The new documentary film “Best Kept Secret” explores New Jersey teacher Janet Mino’s work with severely autistic students at an inner-city special education school as they enter adulthood and prepare to leave the school. From the film’s description:
The remarkable efforts of the school come with an expiration date. Its students, who can enter at age 10, are “aged out” at 21. Parents and teachers call it “falling off the cliff,” because of the scarcity of continuing adult education programs and accommodations. In 2012, Mino faces the prospect of her entire class of six young men going off that cliff, and she begins a desperate search for alternatives to homebound idleness, institutionalization or homelessness for her graduating students.
The need for a better understanding of the struggles of special needs students is underscored by a recent news story highlighting a California mother’s battle to help her autistic and diabetic son receive an education. The mother says Yuba City, Calif. public school officials offered her an $86,000 settlement to move her son into a private school and settle complaints about his previous treatment.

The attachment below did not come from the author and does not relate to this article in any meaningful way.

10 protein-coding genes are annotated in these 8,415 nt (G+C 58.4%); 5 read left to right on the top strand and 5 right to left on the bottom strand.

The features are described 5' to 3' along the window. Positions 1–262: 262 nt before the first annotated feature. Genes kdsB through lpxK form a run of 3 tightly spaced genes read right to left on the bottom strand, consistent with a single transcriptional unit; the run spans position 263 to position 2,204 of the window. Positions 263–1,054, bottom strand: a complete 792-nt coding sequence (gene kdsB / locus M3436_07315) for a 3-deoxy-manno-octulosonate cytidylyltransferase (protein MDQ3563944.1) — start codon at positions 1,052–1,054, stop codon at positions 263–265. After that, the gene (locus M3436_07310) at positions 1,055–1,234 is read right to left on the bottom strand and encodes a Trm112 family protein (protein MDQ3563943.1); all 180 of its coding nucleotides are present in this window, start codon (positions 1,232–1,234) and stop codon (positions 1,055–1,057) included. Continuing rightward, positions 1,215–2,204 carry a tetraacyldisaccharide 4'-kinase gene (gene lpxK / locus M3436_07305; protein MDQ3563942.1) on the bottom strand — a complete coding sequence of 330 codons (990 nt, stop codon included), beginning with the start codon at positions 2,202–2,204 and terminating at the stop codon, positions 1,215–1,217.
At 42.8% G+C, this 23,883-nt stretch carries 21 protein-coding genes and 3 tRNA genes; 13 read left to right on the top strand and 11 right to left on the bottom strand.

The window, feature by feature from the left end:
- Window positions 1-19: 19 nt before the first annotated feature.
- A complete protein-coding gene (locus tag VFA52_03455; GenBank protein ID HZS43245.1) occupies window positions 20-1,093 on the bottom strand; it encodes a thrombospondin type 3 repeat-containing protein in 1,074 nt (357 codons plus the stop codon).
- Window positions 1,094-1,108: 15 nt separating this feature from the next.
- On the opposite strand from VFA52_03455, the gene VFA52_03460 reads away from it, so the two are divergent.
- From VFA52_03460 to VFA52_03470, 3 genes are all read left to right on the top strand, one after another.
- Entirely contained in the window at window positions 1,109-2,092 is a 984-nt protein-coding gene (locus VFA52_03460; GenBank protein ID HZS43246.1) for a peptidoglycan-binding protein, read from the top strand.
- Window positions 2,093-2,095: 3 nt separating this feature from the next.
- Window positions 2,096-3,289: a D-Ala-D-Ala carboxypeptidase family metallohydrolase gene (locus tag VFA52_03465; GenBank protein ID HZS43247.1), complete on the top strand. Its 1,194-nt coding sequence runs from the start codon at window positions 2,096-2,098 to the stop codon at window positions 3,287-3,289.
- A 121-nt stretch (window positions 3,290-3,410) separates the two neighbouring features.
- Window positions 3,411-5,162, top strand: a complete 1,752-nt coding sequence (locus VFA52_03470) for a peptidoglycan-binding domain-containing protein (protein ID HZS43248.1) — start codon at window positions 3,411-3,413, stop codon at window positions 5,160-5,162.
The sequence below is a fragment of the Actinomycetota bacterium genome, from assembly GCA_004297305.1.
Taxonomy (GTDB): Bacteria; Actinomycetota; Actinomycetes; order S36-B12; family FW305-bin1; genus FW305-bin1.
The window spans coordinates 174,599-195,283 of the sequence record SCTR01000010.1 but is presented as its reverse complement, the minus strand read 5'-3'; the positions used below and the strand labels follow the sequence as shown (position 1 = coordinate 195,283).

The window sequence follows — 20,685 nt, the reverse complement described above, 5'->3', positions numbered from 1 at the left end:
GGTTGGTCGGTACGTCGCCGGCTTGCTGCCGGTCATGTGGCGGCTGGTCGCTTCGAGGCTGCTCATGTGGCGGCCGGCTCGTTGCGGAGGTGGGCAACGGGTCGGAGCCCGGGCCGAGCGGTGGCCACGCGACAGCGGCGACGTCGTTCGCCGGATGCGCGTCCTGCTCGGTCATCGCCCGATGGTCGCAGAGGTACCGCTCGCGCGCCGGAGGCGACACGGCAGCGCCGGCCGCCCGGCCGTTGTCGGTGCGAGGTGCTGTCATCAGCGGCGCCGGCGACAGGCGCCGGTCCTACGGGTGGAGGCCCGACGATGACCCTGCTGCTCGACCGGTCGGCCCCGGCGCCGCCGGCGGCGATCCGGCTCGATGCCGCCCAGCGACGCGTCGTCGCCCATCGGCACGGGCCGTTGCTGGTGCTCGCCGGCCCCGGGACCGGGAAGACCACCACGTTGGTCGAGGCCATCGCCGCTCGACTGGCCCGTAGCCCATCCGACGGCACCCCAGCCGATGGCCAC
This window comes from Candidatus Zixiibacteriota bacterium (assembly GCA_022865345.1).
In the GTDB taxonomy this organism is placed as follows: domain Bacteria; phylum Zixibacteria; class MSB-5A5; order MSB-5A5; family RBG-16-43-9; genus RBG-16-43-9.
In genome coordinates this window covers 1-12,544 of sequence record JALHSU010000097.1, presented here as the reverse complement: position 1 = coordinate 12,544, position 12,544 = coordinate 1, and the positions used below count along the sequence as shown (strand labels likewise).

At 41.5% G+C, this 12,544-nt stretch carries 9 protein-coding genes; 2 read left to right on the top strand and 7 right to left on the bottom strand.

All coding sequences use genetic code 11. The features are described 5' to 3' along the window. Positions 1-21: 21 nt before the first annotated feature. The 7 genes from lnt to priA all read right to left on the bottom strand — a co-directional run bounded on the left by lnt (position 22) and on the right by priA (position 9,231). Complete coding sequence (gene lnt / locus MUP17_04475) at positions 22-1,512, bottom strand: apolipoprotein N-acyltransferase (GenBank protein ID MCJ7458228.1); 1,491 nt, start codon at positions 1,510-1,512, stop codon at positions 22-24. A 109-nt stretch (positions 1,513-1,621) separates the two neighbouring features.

A New York Times review praised “Best Kept Secret” because it “spotlights an important issue yet never seeks to squeeze the truth into an easily digestible narrative frame. Instead it expands its storytelling to the boundaries of messy, joyful and painful reality.”
The documentary by Samantha Buck premieres Sept. 6 in theaters in New York and Los Angeles. You also can see “Best Kept Secret” on PBS’ POV series on Sept. 23 at 7 p.m. Pacific time.